The Swedish National Tournament, . Like larger tournaments, the Series is split into tiers (“serien”), with the Eliteserien being the top tier. More recently, Elite tier teams have been allowed to differ from the Travel teams for their league. There is only a WFTDA-gender tournament in Sweden, to date.
In 2018, Crime City Rollers (Malmö) retained their Championship title for the third year running, placing them one more victory behind Stockholm’s streak of 4 wins (from 2012 to 2015).
Finland (Suomi Cup)
Finland’s National Tournament is structured rather like the Swedish version, including the tendency of Elite tier leagues to submit non-Travel team rosters to the tournament. For the first time, in 2019 the Suomi Cup will be open to non-Finnish teams (making it an interesting extension of “National”), as St Petersburg Roller Derby A, the White Night Furies, compete.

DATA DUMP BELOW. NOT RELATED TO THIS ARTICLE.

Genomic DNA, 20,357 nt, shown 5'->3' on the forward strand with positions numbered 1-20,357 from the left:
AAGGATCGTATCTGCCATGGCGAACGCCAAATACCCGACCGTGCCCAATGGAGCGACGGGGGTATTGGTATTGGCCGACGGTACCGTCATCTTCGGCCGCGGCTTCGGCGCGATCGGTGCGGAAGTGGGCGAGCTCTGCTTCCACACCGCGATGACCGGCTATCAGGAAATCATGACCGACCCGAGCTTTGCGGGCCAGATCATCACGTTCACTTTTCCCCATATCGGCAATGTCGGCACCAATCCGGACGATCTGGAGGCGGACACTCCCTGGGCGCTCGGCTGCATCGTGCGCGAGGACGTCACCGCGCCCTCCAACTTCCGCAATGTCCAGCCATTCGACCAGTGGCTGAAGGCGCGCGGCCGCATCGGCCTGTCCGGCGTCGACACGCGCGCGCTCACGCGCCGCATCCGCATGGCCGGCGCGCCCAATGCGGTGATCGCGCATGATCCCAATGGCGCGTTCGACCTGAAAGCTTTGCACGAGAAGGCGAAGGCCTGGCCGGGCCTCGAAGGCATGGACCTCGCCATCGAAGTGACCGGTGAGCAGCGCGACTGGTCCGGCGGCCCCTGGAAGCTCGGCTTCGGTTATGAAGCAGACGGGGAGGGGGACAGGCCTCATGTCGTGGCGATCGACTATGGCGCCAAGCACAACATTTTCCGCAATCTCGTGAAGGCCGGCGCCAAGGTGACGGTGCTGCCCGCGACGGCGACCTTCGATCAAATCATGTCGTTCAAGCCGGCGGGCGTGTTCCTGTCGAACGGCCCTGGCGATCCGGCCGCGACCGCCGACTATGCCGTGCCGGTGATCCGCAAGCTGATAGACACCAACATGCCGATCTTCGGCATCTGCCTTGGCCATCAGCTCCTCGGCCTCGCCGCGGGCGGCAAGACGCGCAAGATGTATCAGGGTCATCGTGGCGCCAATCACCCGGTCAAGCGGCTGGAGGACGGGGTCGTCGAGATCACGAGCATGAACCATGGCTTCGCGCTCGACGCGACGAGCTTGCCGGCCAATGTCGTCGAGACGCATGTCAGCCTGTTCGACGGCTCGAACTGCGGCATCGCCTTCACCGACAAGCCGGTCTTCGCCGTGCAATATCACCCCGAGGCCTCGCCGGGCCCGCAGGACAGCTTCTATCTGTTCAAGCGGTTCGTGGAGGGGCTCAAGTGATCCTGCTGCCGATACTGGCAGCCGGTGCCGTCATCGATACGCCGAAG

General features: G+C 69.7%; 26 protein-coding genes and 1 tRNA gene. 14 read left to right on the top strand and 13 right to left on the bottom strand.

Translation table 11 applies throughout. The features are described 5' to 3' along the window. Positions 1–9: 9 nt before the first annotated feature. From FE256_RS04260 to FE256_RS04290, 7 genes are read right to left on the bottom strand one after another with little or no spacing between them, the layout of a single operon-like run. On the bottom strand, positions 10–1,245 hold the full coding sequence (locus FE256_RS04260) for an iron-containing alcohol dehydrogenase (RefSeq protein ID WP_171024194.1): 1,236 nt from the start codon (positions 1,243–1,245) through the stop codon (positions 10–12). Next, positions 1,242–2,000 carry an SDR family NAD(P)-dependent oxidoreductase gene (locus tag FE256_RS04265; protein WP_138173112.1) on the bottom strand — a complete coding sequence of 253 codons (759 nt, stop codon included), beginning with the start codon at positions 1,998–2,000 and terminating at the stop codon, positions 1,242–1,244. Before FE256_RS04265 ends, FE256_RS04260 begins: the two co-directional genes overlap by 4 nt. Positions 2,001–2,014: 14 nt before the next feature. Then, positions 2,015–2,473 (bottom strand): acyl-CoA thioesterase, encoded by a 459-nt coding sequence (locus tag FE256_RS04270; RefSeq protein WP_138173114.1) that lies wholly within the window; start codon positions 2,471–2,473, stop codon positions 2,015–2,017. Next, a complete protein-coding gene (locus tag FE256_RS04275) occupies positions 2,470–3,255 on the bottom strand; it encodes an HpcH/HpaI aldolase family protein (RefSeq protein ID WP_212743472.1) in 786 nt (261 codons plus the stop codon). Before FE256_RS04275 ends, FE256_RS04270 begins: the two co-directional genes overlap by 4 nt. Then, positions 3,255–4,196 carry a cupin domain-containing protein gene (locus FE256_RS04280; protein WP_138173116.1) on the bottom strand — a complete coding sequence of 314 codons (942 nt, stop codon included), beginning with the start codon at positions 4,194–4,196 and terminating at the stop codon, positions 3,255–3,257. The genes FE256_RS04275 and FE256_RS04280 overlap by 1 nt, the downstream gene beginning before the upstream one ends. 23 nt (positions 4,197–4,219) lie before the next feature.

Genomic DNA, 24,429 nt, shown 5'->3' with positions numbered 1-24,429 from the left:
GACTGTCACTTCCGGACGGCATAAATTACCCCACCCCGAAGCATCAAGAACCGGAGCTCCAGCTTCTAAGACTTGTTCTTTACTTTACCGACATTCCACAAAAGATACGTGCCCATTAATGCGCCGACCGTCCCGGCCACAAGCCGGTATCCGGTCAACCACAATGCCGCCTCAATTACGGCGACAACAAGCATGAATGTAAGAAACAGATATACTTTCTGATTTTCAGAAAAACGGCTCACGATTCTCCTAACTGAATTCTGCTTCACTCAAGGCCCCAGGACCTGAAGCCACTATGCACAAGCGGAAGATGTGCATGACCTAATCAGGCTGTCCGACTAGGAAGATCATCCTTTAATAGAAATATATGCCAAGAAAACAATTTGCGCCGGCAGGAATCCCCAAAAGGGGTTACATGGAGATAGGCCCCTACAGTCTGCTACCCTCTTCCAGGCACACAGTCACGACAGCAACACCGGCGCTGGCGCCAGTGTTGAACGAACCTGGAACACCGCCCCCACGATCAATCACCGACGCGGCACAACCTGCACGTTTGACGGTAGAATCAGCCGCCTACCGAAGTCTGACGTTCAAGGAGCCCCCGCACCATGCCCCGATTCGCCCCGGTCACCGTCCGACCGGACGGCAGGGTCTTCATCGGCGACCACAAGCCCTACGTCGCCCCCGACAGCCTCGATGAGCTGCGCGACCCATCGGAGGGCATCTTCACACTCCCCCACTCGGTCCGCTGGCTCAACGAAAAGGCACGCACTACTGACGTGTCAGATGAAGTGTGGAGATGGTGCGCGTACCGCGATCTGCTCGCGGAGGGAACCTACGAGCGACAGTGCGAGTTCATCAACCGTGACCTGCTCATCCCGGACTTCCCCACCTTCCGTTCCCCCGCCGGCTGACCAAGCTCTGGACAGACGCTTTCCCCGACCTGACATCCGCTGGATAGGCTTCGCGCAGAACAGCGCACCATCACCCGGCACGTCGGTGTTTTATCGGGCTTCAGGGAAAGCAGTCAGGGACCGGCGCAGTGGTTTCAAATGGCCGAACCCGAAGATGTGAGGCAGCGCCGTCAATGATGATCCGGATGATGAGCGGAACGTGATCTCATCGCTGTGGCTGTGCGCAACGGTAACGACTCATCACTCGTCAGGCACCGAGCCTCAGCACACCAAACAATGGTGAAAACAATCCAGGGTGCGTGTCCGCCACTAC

For the first time in 2018, Oulu Roller Derby achieved the Championship title, breaking a run of alternating wins by Helsinki and Kallio over the previous 6 years.
[Northern Finland also holds its own tournament – the Pohjola Cup – which started the tradition of welcoming non-Finnish participants in previous years via St Petersburg. So, in some ways, it sets the trend for its higher-profile southern relative.]
Mexico (Torneo Nacional de Roller Derby)
Mexico’s National Tournament series has been organised by their national governing body, the Asociación Mexicana de Roller Derby, since it began in 2012. We’ve covered the leadup to the current season on the blog previously here: Mexican National Tournament article. The series consists of a series of playoffs, selected by rating/ranking in the Mexican league tables (which work using the WFTDA rating scheme), with two divisions. As with many other nations, there are “varonil” and “femenil” parallel tournaments, corresponding to WFTDA- and MRDA- policies.
In 2018, Mexico City Roller Derby retained their title for a three-year streak of victories, despite
In the Varonil side of the tournament, Disorder Roller Derby (Mexico City M) also began a streak, retaining their title from 2017.